The graduate premium is a deceptively complex political concept.
On the face of it, the common-sense position that a person’s choice to undertake university level study has a financial (salary) reward over a lifetime is the consensus position. The entire student finance system in England and Wales is predicated on this lifetime reward being larger (or, more cynically, at least equal to) the ever-growing proportion of a persons salary that is needed to cover (both fee and maintenance) loan repayments.
The criticism of this that you tend to hear is that people often study, and otherwise work, towards a career with a social rather than a personal financial benefit. Graduates, in other words, may be more concerned with doing good than earning – and graduates are disproportionately likely to work in the public sector (broadly defined).
This morning’s research from HESA ends up adding more weight to the critical position, and it does so via the medium of inflation indexing.
In short, indexing is the calculation used to take account of the changes of spending power caused by inflation (and deflation). You’ll be familiar with the idea that a pay-rise below inflation is a “real terms” pay cut – simply put, though the cash value of a salary may be rising the amount of stuff you can buy with this cash is falling at a greater rate.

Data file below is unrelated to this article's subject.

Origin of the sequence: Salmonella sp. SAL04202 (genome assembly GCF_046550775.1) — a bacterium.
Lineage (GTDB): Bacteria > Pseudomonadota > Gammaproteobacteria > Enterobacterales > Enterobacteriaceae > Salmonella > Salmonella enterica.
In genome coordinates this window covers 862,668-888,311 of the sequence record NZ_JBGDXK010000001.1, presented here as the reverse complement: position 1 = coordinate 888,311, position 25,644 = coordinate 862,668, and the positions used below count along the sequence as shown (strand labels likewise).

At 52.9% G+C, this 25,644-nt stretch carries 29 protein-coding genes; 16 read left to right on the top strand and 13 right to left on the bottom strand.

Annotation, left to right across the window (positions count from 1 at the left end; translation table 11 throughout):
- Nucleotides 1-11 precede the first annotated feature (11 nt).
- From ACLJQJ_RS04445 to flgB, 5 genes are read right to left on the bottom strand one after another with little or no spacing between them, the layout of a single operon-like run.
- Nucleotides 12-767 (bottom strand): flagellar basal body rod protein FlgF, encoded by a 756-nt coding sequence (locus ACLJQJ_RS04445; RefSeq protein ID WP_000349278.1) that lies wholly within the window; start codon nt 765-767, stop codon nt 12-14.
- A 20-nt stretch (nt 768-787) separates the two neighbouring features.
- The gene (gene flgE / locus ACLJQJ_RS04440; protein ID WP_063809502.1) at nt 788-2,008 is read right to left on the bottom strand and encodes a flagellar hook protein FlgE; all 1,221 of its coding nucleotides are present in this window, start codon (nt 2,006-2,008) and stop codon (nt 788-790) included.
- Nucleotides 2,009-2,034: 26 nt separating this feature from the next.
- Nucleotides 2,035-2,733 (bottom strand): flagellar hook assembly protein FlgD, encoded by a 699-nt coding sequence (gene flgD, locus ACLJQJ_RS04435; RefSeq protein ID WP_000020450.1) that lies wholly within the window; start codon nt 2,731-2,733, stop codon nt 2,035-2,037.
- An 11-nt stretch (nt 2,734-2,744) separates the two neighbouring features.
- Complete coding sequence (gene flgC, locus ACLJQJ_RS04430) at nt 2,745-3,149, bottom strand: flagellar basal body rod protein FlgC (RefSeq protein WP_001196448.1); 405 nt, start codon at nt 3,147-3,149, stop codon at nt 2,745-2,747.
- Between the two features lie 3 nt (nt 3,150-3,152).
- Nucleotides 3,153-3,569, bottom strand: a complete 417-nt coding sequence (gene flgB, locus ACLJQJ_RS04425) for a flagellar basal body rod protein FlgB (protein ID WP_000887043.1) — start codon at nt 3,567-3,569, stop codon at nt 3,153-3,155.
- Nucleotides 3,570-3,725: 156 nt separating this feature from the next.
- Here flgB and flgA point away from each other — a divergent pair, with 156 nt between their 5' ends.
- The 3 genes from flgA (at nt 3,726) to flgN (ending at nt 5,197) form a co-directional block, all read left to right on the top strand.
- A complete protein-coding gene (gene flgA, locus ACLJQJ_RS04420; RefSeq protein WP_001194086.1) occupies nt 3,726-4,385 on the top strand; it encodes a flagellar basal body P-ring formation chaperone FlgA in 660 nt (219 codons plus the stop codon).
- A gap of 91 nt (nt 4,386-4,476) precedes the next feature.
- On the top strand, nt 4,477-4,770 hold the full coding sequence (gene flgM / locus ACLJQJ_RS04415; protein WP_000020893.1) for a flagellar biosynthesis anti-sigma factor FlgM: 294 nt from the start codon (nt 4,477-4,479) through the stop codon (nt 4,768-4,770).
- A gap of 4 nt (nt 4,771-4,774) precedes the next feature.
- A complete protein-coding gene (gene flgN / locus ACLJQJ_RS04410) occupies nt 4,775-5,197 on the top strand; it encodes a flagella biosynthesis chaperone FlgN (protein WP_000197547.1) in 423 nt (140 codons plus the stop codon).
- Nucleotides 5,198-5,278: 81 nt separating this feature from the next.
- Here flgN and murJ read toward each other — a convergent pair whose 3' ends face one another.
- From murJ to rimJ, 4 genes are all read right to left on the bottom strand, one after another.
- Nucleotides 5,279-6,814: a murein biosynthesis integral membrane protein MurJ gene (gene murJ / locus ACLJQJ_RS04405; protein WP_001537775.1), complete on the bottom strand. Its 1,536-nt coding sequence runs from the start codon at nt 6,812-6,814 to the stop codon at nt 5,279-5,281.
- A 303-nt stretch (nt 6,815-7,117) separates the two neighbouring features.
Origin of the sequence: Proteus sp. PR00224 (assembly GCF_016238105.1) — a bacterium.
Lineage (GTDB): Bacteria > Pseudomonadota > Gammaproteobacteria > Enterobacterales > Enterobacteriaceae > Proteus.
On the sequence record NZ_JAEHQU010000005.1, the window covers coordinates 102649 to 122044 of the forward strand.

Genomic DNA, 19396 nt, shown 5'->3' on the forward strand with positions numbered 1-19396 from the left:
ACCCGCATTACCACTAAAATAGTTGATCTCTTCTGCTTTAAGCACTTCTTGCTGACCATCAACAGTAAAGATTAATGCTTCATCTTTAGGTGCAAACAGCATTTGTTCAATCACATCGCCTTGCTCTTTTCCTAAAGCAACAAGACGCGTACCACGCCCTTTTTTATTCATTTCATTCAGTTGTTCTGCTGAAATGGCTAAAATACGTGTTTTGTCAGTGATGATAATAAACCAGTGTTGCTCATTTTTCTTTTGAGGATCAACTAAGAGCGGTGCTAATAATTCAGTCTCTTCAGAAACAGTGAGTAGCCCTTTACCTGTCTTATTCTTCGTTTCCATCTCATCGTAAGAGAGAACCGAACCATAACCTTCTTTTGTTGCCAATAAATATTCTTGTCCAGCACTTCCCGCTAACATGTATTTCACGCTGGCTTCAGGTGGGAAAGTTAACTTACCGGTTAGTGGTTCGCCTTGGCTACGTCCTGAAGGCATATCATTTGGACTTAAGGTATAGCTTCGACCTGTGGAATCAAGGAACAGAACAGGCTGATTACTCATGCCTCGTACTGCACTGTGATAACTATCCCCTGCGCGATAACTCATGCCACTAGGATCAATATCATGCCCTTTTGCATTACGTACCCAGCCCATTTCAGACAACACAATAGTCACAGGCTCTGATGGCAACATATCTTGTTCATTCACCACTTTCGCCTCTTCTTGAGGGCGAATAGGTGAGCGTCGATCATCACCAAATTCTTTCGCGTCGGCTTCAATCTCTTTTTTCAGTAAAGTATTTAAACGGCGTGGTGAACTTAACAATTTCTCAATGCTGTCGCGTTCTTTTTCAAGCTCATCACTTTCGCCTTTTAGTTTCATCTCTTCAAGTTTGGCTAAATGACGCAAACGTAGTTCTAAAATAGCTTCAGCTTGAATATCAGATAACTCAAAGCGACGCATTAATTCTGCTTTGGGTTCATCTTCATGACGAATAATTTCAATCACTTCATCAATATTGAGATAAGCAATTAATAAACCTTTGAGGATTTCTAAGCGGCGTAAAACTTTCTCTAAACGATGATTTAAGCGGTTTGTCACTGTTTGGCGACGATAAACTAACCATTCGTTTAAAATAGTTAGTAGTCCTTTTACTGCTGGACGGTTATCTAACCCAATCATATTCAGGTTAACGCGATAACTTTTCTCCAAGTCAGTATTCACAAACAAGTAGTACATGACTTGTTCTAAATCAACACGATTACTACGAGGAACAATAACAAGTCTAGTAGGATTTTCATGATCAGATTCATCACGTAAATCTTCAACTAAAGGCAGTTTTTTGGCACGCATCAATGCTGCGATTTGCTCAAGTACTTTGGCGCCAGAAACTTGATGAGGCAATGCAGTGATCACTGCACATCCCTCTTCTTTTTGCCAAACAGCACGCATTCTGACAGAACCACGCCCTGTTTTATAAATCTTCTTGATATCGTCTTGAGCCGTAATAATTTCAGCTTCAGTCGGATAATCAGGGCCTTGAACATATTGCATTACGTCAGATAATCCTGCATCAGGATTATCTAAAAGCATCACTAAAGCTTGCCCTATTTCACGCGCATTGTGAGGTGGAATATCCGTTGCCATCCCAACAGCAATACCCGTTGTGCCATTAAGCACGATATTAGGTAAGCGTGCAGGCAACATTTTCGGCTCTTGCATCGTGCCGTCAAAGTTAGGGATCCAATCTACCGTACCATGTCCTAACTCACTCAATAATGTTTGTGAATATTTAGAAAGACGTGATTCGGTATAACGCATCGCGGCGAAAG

During the recent inflationary peak, public sector and public sector adjacent workers – in health and education, for example – enjoyed below inflation payrises. The government, and thus their arms-length employers, could not afford substantial pay rises, or so they were told. Ministers even bragged about holding public sector pay down to combat inflation!
And it is this that explains the otherwise counter-intuitive real terms drop in the earning power of graduates in the professional categories generally used to denote “highly skilled” employment: professional and managerial roles. The majority of graduates in professional and managerial roles 15 months after graduation were in the education and health industries, and thus likely to be in the public sector.
In the sunlit uplands to come, it is possible that lower prevailing inflation and meaningful pay increases will bring the purchasing power of public sector wages back up. This will have the side effect of raising the “graduate premium” as an overall aggregate, and will also mean (under the current system) that graduates will pay off more of their outstanding fee and maintenance loan balance – it could even work out as a net benefit for government to pay public sector graduates more.